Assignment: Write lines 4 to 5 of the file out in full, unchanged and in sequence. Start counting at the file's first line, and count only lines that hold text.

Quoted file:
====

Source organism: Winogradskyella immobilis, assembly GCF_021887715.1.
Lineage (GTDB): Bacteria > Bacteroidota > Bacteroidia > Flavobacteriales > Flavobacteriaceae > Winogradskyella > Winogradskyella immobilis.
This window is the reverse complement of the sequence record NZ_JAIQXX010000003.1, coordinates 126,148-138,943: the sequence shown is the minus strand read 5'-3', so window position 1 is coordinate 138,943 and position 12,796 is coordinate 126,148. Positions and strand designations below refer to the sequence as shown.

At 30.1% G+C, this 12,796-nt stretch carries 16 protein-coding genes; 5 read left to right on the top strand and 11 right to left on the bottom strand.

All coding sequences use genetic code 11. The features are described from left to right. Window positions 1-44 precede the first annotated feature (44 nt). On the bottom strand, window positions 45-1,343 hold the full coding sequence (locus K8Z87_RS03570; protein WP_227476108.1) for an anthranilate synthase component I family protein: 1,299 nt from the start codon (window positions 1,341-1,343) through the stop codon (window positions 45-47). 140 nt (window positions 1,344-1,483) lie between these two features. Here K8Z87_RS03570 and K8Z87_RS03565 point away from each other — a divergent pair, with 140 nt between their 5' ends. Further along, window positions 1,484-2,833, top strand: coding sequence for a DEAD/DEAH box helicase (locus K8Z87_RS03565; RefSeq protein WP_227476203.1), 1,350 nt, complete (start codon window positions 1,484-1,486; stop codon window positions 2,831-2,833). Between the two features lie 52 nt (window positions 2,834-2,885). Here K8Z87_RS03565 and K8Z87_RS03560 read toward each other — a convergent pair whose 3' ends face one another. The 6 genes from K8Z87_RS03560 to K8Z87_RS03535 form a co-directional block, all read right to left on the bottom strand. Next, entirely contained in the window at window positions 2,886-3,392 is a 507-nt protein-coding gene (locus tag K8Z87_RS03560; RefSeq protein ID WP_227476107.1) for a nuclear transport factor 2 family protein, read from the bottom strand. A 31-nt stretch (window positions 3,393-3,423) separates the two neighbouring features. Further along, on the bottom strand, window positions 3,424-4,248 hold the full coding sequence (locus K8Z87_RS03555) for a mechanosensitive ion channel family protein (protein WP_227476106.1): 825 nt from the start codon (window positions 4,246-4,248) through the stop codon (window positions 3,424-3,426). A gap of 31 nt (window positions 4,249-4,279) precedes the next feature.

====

At 30.1% G+C, this 12,796-nt stretch carries 16 protein-coding genes; 5 read left to right on the top strand and 11 right to left on the bottom strand.

All coding sequences use genetic code 11. The features are described from left to right. Window positions 1-44 precede the first annotated feature (44 nt). On the bottom strand, window positions 45-1,343 hold the full coding sequence (locus K8Z87_RS03570; protein WP_227476108.1) for an anthranilate synthase component I family protein: 1,299 nt from the start codon (window positions 1,341-1,343) through the stop codon (window positions 45-47). 140 nt (window positions 1,344-1,483) lie between these two features. Here K8Z87_RS03570 and K8Z87_RS03565 point away from each other — a divergent pair, with 140 nt between their 5' ends. Further along, window positions 1,484-2,833, top strand: coding sequence for a DEAD/DEAH box helicase (locus K8Z87_RS03565; RefSeq protein WP_227476203.1), 1,350 nt, complete (start codon window positions 1,484-1,486; stop codon window positions 2,831-2,833). Between the two features lie 52 nt (window positions 2,834-2,885). Here K8Z87_RS03565 and K8Z87_RS03560 read toward each other — a convergent pair whose 3' ends face one another. The 6 genes from K8Z87_RS03560 to K8Z87_RS03535 form a co-directional block, all read right to left on the bottom strand. Next, entirely contained in the window at window positions 2,886-3,392 is a 507-nt protein-coding gene (locus tag K8Z87_RS03560; RefSeq protein ID WP_227476107.1) for a nuclear transport factor 2 family protein, read from the bottom strand. A 31-nt stretch (window positions 3,393-3,423) separates the two neighbouring features. Further along, on the bottom strand, window positions 3,424-4,248 hold the full coding sequence (locus K8Z87_RS03555) for a mechanosensitive ion channel family protein (protein WP_227476106.1): 825 nt from the start codon (window positions 4,246-4,248) through the stop codon (window positions 3,424-3,426). A gap of 31 nt (window positions 4,249-4,279) precedes the next feature.